In the old video game Doom, the enemies you fight are 2D sprites.  One of the things I found interesting when studying how to write 3D game engines is the use of what they call the “Z-Buffer”.  Whenever you get into 3D gaming, and start drawing the walls, bad-guys, environmental objects, etc., onto the screen, you first rotate them all using a matrix to line them up relative to the player’s camera position (the players “eyes”).  Then, each object’s coordinates are calculated as to how far they are away from the player’s position.

Imagine two bad guys are in front of you, with one quite a ways in the distance, and one right up next to you.  The way computer graphics engines draw the environment correctly is for each “bad guy” it draws on the screen, each pixel is assigned a “Z” coordinate.  The engine just starts drawing each bad guy to the screen, in no particular order.  Now when each bad guy is drawn to the screen, pixel by pixel, if the bad guy’s pixel’s z-coordinate is less than what was previously there (whatever that may be), it gets drawn, but if it’s Z coordinate is greater, that pixel of the bad guy is ignored.  The net effect is that objects which are up front “draw over top of” objects which are behind them, and we get the feeling of depth perception.

That’s interesting to me, and shows the flaws in the old physics ideas before relativity, where they thought objects were seen instantly.  If objects are seen “instantly”, and light does not have to travel from the object to the person’s eyes in order to see it, then there is no way for “the world” to know which order to draw things to our eyes.  There’d be no such thing as one object being in front of another.  No such things as doorways, or walls.  Everything would be drawn to our eyes in one big mess.  Reality has no Z-Buffer, and no rotation matrix making sure objects are drawn to our eyes correctly.  “Light” in a very complex fashion is reality’s Z-Buffer.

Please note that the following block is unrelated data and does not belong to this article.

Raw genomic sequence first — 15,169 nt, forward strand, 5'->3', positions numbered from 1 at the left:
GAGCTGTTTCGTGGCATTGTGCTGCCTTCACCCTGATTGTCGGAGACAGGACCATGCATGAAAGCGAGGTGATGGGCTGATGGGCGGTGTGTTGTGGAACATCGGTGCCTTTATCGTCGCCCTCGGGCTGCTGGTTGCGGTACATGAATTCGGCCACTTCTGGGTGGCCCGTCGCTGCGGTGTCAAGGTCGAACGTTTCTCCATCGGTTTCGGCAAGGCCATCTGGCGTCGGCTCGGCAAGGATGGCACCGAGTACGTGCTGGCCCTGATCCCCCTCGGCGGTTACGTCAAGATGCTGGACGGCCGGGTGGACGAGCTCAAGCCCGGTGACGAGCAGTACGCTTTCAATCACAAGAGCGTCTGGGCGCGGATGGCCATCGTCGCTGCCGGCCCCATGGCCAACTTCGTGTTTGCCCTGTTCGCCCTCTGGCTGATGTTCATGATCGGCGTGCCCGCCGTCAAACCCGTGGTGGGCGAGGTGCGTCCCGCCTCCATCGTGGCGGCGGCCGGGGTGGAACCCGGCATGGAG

If light moved instantly, what would it mean for light to collide and bounce off of something, or refract when passing through various materials?  “When” did it collide with the object?  It doesn’t make sense.

In reality, if one object is in front of another, portions of the light get blocked by the object in front, whereas the rest of the light makes it to the observer from the object behind.  Whatever light makes it to the observer’s eyes, determines depth, and which objects we think are in front of the others.  Space that we see with our eyes requires light to work like this.

Though many mathematicians seem to give a strong sense of “reality” to points in space, I think such points come from the extremeties of an object’s light coat.  Which makes me wonder about a further question:

In order for an object to have such “points”, requires our eyes to focus light to points.  I have very poor vision, and have to wear contacts.  Sometimes I’m wearing my glasses, and when I’m riding with my parents, I take off my glasses and look out the window.  Everything is blurry splotches.  Such things seem to tell me that there’s more to geometry than the stuff I’m learning in these math books.  When I’m calculating the “volume” and “area” of these shapes and containers, I don’t really know exactly what that means.

If you draw a line on a chalkboard, and I sit half-way across the class-room, looking at the board with my glasses I see a thin chalk line.  Take off my glasses, and I see a big thick smudge, and even the definitions of the “extremeties” of the chalk line lose focus.  Optics and how the eyes work and focus light is very core to understanding geometry, because focusing the light seems to me to be just as important.

I need to get to work, and finish my studies for the day.  I’m fascinated with light, and optics, and have to figure all of this out.